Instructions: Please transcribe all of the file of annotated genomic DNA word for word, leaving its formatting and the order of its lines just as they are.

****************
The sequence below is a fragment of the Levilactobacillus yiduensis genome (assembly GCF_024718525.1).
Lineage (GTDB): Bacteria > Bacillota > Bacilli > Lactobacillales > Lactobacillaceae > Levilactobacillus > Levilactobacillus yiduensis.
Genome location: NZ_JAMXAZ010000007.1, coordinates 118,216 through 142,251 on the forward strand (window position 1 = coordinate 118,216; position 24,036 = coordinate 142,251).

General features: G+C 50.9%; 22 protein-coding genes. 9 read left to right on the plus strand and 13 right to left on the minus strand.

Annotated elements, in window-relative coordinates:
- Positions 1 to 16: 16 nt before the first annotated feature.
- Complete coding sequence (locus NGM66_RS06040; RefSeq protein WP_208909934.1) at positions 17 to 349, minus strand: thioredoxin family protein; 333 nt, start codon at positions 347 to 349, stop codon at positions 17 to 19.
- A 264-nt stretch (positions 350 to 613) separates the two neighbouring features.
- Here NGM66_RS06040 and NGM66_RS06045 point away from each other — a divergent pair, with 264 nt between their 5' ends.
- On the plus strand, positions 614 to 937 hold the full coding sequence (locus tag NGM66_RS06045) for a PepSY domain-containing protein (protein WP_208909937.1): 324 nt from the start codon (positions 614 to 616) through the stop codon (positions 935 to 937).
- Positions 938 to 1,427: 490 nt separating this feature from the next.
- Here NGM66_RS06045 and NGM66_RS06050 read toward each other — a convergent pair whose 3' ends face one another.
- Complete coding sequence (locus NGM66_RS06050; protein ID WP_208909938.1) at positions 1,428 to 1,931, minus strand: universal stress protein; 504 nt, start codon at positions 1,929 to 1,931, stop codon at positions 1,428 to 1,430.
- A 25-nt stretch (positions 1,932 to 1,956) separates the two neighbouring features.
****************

The sequence below is a fragment of the Levilactobacillus yiduensis genome (assembly GCF_024718525.1).
Lineage (GTDB): Bacteria > Bacillota > Bacilli > Lactobacillales > Lactobacillaceae > Levilactobacillus > Levilactobacillus yiduensis.
Genome location: NZ_JAMXAZ010000007.1, coordinates 118,216 through 142,251 on the forward strand (window position 1 = coordinate 118,216; position 24,036 = coordinate 142,251).

General features: G+C 50.9%; 22 protein-coding genes. 9 read left to right on the plus strand and 13 right to left on the minus strand.

Annotated elements, in window-relative coordinates:
- Positions 1 to 16: 16 nt before the first annotated feature.
- Complete coding sequence (locus NGM66_RS06040; RefSeq protein WP_208909934.1) at positions 17 to 349, minus strand: thioredoxin family protein; 333 nt, start codon at positions 347 to 349, stop codon at positions 17 to 19.
- A 264-nt stretch (positions 350 to 613) separates the two neighbouring features.
- Here NGM66_RS06040 and NGM66_RS06045 point away from each other — a divergent pair, with 264 nt between their 5' ends.
- On the plus strand, positions 614 to 937 hold the full coding sequence (locus tag NGM66_RS06045) for a PepSY domain-containing protein (protein WP_208909937.1): 324 nt from the start codon (positions 614 to 616) through the stop codon (positions 935 to 937).
- Positions 938 to 1,427: 490 nt separating this feature from the next.
- Here NGM66_RS06045 and NGM66_RS06050 read toward each other — a convergent pair whose 3' ends face one another.
- Complete coding sequence (locus NGM66_RS06050; protein ID WP_208909938.1) at positions 1,428 to 1,931, minus strand: universal stress protein; 504 nt, start codon at positions 1,929 to 1,931, stop codon at positions 1,428 to 1,430.
- A 25-nt stretch (positions 1,932 to 1,956) separates the two neighbouring features.